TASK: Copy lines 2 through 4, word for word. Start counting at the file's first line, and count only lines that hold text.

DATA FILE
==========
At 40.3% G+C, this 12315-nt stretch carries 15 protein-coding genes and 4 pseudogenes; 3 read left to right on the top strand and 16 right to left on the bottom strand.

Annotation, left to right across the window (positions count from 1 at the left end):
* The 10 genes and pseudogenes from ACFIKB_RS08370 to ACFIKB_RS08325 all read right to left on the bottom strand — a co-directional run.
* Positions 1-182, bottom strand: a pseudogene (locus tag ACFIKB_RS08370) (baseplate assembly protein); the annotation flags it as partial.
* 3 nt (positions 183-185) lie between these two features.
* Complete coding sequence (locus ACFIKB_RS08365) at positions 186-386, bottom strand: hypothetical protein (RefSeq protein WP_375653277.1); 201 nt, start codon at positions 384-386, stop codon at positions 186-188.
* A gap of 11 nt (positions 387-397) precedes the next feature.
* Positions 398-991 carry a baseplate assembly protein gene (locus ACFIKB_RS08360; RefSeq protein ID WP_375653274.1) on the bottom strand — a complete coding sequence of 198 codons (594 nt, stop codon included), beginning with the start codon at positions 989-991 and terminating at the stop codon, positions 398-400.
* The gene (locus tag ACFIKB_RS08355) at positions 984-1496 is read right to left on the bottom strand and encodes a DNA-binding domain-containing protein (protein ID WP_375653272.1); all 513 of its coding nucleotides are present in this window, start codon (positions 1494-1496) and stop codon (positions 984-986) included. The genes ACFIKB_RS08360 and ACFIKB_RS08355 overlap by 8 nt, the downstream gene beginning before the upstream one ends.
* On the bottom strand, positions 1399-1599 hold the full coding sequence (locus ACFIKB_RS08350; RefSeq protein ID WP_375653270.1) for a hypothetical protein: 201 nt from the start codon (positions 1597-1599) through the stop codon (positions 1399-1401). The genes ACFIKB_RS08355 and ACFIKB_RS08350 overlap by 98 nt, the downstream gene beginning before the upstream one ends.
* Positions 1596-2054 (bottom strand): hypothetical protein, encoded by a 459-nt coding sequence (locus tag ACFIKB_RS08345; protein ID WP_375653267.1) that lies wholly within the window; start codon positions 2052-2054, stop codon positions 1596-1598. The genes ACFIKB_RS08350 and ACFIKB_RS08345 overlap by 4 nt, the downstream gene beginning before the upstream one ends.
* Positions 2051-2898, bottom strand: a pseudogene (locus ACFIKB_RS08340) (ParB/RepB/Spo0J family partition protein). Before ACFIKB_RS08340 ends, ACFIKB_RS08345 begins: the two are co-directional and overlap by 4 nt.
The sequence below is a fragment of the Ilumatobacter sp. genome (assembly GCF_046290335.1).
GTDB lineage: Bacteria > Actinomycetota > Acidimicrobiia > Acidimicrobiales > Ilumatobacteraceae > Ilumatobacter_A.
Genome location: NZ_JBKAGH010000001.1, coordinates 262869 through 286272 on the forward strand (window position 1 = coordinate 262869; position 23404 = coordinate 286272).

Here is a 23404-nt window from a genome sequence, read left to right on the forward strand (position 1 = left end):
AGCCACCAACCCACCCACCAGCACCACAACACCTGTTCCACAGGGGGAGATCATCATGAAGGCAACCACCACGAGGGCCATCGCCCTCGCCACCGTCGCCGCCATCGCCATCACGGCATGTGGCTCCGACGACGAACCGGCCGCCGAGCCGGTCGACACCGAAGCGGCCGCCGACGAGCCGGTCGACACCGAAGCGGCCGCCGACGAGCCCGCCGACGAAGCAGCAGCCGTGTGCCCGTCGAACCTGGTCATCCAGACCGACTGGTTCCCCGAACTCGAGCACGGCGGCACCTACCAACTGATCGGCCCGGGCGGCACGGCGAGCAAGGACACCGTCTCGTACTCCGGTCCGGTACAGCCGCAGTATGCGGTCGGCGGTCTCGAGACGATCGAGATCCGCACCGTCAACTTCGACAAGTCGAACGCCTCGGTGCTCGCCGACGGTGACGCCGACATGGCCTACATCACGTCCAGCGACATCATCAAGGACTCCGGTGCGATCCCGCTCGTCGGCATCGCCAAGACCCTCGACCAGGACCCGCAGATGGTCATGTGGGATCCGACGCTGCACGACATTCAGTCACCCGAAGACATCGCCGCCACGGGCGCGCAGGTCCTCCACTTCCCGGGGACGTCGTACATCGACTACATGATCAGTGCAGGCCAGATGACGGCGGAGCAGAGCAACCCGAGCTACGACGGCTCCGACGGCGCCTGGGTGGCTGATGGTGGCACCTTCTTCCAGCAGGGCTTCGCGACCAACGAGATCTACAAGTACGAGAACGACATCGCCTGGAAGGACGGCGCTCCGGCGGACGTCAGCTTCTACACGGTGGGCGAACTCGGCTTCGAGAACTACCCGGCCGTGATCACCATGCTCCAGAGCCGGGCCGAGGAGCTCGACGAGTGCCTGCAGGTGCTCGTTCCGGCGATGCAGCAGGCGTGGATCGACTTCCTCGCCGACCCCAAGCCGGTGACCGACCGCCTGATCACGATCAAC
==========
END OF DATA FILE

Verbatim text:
Annotation, left to right across the window (positions count from 1 at the left end):
* The 10 genes and pseudogenes from ACFIKB_RS08370 to ACFIKB_RS08325 all read right to left on the bottom strand — a co-directional run.
* Positions 1-182, bottom strand: a pseudogene (locus tag ACFIKB_RS08370) (baseplate assembly protein); the annotation flags it as partial.